Health Promotion Project
By Kendrell Dublin
Injuries and violence are widespread in society. Both unintentional injuries and those caused by acts of violence are among the top 15 killers for Americans of all ages. Many people accept them as “accidents,” “acts of fate,” or as “part of life.” However, most events resulting in injury, disability, or death are predictable and preventable. The Injury and Violence Prevention objectives for 2020 represent a broad range of issues which, if adequately addressed, will improve the health of the Nation. Why Is Injury and Violence Prevention Important?
Injuries are the leading cause of death for Americans ages 1 to 44,1 and a leading cause of disability for all ages, regardless of sex, race/ethnicity, or socioeconomic status. More than 180,000 people die from injuries each year, and approximately 1 in 10 sustains a nonfatal injury serious enough to be treated in a hospital emergency department. Beyond their immediate health consequences, injuries and violence have a significant impact on the well-being of Americans by contributing to: Premature death, Disability, Poor mental health, high medical costs, and lost productivity to. The effects of injuries and violence extend beyond the injured person or victim of violence to family members, friends, coworkers, employers, and communities.
This article is about Violence, including child maltreatment, youth violence, intimate partner violence, and sexual violence, is a significant public health problem in the United States. A public health approach can help providers understand the health burden from violence, evaluate evidence for prevention strategies, and learn where to turn for information about planning and implementing prevention strategies for this preventable problem. For the past three decades, the U.S. Department of Health and Human Services has published “Healthy People” objectives for the next decade. The Healthy People 2020 initiative includes 13 measurable objectives related to violence prevention, one of which was selected as a Healthy People 2020 Leading Health Indicator. Progress to achieve these objectives can save thousands of lives, reduce the suffering of victims and their families, and decrease financial cost to the law enforcement and healthcare systems. The role that nurses can and do play in violence prevention is critical and extends beyond just caring for victims to also include preventing violence before it happens. This article summarizes the violence prevention objectives in Healthy People 2020 and the resources for prevention available to support nurses and others as they move prevention efforts forward in communities to stop violence before it starts.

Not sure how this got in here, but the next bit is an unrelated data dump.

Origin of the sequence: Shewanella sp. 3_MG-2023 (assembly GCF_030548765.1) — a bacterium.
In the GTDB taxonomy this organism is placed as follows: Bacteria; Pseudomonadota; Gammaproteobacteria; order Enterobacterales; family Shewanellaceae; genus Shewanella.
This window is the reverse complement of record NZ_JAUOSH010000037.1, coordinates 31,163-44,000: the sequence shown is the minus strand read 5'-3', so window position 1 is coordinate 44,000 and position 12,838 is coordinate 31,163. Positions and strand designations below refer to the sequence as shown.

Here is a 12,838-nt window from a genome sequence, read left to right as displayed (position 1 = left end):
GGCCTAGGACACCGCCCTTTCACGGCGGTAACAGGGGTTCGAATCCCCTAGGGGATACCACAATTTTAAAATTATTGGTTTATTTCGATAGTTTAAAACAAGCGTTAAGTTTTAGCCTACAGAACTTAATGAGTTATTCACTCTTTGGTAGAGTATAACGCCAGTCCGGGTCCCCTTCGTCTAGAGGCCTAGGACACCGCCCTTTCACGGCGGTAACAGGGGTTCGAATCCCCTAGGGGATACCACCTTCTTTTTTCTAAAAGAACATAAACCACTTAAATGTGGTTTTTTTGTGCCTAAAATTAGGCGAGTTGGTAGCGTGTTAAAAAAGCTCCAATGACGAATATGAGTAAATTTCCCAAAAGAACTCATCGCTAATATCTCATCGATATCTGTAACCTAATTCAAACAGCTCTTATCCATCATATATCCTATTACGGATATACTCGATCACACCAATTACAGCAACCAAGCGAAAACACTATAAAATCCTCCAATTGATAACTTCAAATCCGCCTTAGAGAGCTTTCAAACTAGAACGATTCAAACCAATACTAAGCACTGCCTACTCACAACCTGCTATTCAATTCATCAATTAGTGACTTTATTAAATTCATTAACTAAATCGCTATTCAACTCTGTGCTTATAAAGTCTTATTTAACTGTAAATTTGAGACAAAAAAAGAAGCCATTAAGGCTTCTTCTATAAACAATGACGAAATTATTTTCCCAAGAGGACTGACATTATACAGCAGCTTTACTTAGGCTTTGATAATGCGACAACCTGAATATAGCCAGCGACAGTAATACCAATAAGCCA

Some ways how I could use this information for my Health Promotion Project is to gather information and inform the community by flyers or news letters. Some other examples of helpful violence prevention resources include descriptions of prevention programs and strategies that have been rigorously evaluated. For example, Healthy People 2020 maintains a close partnership with the Guide to Community Preventive Services (Community Guide), and several Community Guide reviews are included as evidence-based resources. These resources present the results from the Community Preventive Services Task Force's (2013b; Task Force) review of the evidence for specific prevention strategies and their recommendations for federal, state, and local health departments and agencies. The Task Force has completed systematic reviews of the evidence for 6 violence prevention strategies. Some strategies, such as universal school-based programs to prevent youth violence that average a 15% relative reduction in violent behavior (Community Preventive Services Task Force, 2013a), are supported by evidence and are "recommended." Other strategies, such as transferring youth to the adult criminal justice system are...
References: Healthy People 2020 Article Objectives for Violence Prevention and the Role of Nursing.
Centers for Disease Control and Prevention (CDC), National Center for Injury Prevention and Control. Web-based Injury Statistics Query and Reporting System (WISQARS) [Internet]; 2010 Mar 4 [cited 2010 Apr 1]. Available from: http://www.cdc.gov/ncipc/wisqars
Finkelstein EA, Corso PS, Miller TR. Incidence and economic burden of injuries in the United States. New York: Oxford University Press; 2006.
Centers for Disease Control and Prevention (CDC), National Center for Injury Prevention and Control. Injury fact book 2001–2002. Atlanta: CDC; 2001.
Runyan CW, Casteel C, Perkis D, et al. Unintentional injuries in the home in the United States, Part I: Mortality. Am J Prev Med. 2005;28(1):73-9.
Doll LS, Bonzo SE, Mercy JA, et al., editors. Handbook of injury and violence prevention. New York: Springer; 2007. Chapter 14, Changing the built environment to prevent injury; p. 257-76.
Mercy JA, Mack KA, Steenkamp M. Changing the social environment to prevent injuries. Chapter 15 in Handbook of injury and violence prevention (pp 277-94). Doll LS, Bonzo SE, Mercy JA, et al., editors. New York: Springer; 2007.
Gielen AC, Sleet DA. Injury prevention and behavior: An evolving field. Chapter 1 in Injury and violence prevention: Behavioral science theories, methods, and applications (pp 1-16). Gielen AC, Sleet DA, DiClemente RJ, editors. San Francisco: Jossey-Bass; 2006.
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